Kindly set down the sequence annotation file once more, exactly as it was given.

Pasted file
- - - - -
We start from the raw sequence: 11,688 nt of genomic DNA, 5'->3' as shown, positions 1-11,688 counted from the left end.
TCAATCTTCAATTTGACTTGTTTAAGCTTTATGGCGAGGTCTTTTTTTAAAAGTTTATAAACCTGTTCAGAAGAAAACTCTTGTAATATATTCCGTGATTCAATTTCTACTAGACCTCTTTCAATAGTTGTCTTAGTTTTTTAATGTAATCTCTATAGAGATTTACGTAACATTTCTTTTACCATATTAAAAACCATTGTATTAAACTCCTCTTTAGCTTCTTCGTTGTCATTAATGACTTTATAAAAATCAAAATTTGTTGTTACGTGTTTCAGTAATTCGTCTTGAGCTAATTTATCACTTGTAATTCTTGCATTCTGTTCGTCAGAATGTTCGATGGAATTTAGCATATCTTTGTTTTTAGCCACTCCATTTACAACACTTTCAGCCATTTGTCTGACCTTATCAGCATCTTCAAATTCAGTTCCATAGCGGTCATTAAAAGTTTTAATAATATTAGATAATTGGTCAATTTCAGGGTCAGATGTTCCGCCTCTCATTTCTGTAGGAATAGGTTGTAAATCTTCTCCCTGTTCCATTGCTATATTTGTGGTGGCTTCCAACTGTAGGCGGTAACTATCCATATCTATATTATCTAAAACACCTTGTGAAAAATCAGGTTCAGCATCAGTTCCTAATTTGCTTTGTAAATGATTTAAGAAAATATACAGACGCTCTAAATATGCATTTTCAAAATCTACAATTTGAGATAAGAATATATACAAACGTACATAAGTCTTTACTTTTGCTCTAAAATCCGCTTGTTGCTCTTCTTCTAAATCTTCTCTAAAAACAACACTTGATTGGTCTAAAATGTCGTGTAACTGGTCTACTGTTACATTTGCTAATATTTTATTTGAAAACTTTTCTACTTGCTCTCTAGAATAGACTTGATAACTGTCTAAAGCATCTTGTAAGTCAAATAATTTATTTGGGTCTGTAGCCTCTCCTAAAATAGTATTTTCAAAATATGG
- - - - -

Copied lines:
We start from the raw sequence: 11,688 nt of genomic DNA, 5'->3' as shown, positions 1-11,688 counted from the left end.
TCAATCTTCAATTTGACTTGTTTAAGCTTTATGGCGAGGTCTTTTTTTAAAAGTTTATAAACCTGTTCAGAAGAAAACTCTTGTAATATATTCCGTGATTCAATTTCTACTAGACCTCTTTCAATAGTTGTCTTAGTTTTTTAATGTAATCTCTATAGAGATTTACGTAACATTTCTTTTACCATATTAAAAACCATTGTATTAAACTCCTCTTTAGCTTCTTCGTTGTCATTAATGACTTTATAAAAATCAAAATTTGTTGTTACGTGTTTCAGTAATTCGTCTTGAGCTAATTTATCACTTGTAATTCTTGCATTCTGTTCGTCAGAATGTTCGATGGAATTTAGCATATCTTTGTTTTTAGCCACTCCATTTACAACACTTTCAGCCATTTGTCTGACCTTATCAGCATCTTCAAATTCAGTTCCATAGCGGTCATTAAAAGTTTTAATAATATTAGATAATTGGTCAATTTCAGGGTCAGATGTTCCGCCTCTCATTTCTGTAGGAATAGGTTGTAAATCTTCTCCCTGTTCCATTGCTATATTTGTGGTGGCTTCCAACTGTAGGCGGTAACTATCCATATCTATATTATCTAAAACACCTTGTGAAAAATCAGGTTCAGCATCAGTTCCTAATTTGCTTTGTAAATGATTTAAGAAAATATACAGACGCTCTAAATATGCATTTTCAAAATCTACAATTTGAGATAAGAATATATACAAACGTACATAAGTCTTTACTTTTGCTCTAAAATCCGCTTGTTGCTCTTCTTCTAAATCTTCTCTAAAAACAACACTTGATTGGTCTAAAATGTCGTGTAACTGGTCTACTGTTACATTTGCTAATATTTTATTTGAAAACTTTTCTACTTGCTCTCTAGAATAGACTTGATAACTGTCTAAAGCATCTTGTAAGTCAAATAATTTATTTGGGTCTGTAGCCTCTCCTAAAATAGTATTTTCAAAATATGG